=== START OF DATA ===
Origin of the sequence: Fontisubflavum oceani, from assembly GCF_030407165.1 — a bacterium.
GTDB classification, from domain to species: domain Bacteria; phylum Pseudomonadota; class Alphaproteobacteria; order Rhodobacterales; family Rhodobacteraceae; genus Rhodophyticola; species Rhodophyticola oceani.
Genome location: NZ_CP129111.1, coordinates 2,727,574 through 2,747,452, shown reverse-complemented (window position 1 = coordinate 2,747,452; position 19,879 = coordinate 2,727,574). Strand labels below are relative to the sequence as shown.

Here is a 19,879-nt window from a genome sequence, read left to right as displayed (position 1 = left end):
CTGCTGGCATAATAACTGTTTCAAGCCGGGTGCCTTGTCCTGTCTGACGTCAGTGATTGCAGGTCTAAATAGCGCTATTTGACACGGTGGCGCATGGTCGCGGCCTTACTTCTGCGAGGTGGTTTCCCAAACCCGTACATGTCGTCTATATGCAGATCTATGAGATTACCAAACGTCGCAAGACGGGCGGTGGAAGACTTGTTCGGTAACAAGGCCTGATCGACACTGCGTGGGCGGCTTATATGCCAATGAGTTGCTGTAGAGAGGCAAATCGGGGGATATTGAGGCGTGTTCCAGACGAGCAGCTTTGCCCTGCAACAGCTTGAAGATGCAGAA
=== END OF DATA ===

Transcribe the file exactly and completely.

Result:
Origin of the sequence: Fontisubflavum oceani, from assembly GCF_030407165.1 — a bacterium.
GTDB classification, from domain to species: domain Bacteria; phylum Pseudomonadota; class Alphaproteobacteria; order Rhodobacterales; family Rhodobacteraceae; genus Rhodophyticola; species Rhodophyticola oceani.
Genome location: NZ_CP129111.1, coordinates 2,727,574 through 2,747,452, shown reverse-complemented (window position 1 = coordinate 2,747,452; position 19,879 = coordinate 2,727,574). Strand labels below are relative to the sequence as shown.

Here is a 19,879-nt window from a genome sequence, read left to right as displayed (position 1 = left end):
CTGCTGGCATAATAACTGTTTCAAGCCGGGTGCCTTGTCCTGTCTGACGTCAGTGATTGCAGGTCTAAATAGCGCTATTTGACACGGTGGCGCATGGTCGCGGCCTTACTTCTGCGAGGTGGTTTCCCAAACCCGTACATGTCGTCTATATGCAGATCTATGAGATTACCAAACGTCGCAAGACGGGCGGTGGAAGACTTGTTCGGTAACAAGGCCTGATCGACACTGCGTGGGCGGCTTATATGCCAATGAGTTGCTGTAGAGAGGCAAATCGGGGGATATTGAGGCGTGTTCCAGACGAGCAGCTTTGCCCTGCAACAGCTTGAAGATGCAGAA